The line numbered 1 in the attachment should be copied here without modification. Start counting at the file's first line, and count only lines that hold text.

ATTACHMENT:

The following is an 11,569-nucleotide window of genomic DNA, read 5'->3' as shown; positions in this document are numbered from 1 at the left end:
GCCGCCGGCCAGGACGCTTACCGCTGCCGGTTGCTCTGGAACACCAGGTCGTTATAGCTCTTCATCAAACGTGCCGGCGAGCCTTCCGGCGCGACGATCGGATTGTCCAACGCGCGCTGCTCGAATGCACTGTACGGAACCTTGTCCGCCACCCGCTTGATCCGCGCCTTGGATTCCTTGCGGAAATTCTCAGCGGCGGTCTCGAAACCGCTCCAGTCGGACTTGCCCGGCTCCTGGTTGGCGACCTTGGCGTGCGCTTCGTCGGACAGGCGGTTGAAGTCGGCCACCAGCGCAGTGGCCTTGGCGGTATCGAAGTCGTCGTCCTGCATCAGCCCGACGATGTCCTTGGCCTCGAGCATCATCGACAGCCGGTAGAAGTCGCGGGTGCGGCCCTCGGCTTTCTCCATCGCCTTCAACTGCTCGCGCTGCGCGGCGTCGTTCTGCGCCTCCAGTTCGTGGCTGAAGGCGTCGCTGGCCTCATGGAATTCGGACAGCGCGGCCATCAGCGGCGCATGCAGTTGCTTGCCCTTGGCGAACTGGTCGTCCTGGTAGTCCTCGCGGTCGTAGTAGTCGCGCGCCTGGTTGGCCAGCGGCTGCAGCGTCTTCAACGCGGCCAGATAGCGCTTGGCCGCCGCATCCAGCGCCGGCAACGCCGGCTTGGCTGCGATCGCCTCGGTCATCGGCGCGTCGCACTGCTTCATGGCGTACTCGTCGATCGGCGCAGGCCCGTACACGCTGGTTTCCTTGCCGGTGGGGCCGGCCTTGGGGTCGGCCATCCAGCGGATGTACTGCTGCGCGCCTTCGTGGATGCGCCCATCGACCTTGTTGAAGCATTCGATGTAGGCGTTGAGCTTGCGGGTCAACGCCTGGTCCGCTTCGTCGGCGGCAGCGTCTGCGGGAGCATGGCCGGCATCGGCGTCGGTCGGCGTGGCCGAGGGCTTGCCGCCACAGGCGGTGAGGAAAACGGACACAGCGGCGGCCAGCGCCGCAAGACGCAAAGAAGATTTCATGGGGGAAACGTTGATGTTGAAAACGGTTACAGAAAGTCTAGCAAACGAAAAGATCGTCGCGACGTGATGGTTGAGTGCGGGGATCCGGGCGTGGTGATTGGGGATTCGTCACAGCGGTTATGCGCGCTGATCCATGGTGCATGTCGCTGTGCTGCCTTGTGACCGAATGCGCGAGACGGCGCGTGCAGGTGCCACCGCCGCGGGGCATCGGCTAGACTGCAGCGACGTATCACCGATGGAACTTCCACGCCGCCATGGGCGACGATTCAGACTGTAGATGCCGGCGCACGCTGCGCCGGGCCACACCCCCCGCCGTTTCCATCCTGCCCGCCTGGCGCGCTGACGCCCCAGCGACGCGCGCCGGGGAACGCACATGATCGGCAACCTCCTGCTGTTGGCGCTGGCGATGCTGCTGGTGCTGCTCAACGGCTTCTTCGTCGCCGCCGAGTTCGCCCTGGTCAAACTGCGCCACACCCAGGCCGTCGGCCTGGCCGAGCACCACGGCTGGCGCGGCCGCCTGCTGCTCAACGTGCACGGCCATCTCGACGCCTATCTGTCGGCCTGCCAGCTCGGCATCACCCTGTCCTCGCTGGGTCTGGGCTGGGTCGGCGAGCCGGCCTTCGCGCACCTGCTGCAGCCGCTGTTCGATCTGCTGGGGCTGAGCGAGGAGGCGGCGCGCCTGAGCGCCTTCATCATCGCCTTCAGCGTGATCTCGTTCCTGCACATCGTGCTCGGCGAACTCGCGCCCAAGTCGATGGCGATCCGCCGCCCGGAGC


The following is an 11,569-nucleotide window of genomic DNA, read 5'->3' as shown; positions in this document are numbered from 1 at the left end: